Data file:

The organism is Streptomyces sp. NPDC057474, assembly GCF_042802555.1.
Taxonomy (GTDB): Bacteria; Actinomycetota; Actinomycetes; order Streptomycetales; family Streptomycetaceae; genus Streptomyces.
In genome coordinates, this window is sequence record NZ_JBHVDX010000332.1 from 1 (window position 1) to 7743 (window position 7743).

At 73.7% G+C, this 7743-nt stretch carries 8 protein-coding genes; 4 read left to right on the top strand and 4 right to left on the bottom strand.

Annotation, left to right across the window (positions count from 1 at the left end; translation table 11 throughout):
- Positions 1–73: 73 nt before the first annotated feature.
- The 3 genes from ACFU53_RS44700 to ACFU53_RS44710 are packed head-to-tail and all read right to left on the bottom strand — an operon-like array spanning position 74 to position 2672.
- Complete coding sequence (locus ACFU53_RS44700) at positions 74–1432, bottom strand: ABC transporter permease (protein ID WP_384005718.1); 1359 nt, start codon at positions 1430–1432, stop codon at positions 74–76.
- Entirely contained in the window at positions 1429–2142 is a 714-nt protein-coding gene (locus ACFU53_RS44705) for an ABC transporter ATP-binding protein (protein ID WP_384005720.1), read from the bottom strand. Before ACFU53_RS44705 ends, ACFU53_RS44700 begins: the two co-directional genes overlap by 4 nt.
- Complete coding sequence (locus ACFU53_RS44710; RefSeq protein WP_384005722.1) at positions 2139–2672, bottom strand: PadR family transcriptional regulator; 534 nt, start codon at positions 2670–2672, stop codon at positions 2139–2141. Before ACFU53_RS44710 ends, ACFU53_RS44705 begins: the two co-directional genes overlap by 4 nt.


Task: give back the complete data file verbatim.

The organism is Streptomyces sp. NPDC057474, assembly GCF_042802555.1.
Taxonomy (GTDB): Bacteria; Actinomycetota; Actinomycetes; order Streptomycetales; family Streptomycetaceae; genus Streptomyces.
In genome coordinates, this window is sequence record NZ_JBHVDX010000332.1 from 1 (window position 1) to 7743 (window position 7743).

At 73.7% G+C, this 7743-nt stretch carries 8 protein-coding genes; 4 read left to right on the top strand and 4 right to left on the bottom strand.

Annotation, left to right across the window (positions count from 1 at the left end; translation table 11 throughout):
- Positions 1–73: 73 nt before the first annotated feature.
- The 3 genes from ACFU53_RS44700 to ACFU53_RS44710 are packed head-to-tail and all read right to left on the bottom strand — an operon-like array spanning position 74 to position 2672.
- Complete coding sequence (locus ACFU53_RS44700) at positions 74–1432, bottom strand: ABC transporter permease (protein ID WP_384005718.1); 1359 nt, start codon at positions 1430–1432, stop codon at positions 74–76.
- Entirely contained in the window at positions 1429–2142 is a 714-nt protein-coding gene (locus ACFU53_RS44705) for an ABC transporter ATP-binding protein (protein ID WP_384005720.1), read from the bottom strand. Before ACFU53_RS44705 ends, ACFU53_RS44700 begins: the two co-directional genes overlap by 4 nt.
- Complete coding sequence (locus ACFU53_RS44710; RefSeq protein WP_384005722.1) at positions 2139–2672, bottom strand: PadR family transcriptional regulator; 534 nt, start codon at positions 2670–2672, stop codon at positions 2139–2141. Before ACFU53_RS44710 ends, ACFU53_RS44705 begins: the two co-directional genes overlap by 4 nt.